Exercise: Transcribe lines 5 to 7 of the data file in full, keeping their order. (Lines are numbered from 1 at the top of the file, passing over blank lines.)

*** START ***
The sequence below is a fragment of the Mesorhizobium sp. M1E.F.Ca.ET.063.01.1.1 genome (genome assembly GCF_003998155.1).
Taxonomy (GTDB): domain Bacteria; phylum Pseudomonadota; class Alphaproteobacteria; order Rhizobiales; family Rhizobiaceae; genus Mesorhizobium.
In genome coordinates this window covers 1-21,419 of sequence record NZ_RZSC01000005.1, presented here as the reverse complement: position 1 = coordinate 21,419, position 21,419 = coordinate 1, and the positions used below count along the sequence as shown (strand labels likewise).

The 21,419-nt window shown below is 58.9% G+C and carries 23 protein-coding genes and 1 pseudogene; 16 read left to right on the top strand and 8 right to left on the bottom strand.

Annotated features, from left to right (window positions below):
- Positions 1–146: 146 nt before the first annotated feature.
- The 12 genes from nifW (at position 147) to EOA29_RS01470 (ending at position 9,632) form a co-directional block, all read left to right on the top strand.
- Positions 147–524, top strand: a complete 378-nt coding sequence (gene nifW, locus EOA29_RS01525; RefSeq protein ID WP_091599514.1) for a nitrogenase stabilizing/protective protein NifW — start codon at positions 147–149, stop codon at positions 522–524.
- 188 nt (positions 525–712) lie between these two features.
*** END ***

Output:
Annotated features, from left to right (window positions below):
- Positions 1–146: 146 nt before the first annotated feature.
- The 12 genes from nifW (at position 147) to EOA29_RS01470 (ending at position 9,632) form a co-directional block, all read left to right on the top strand.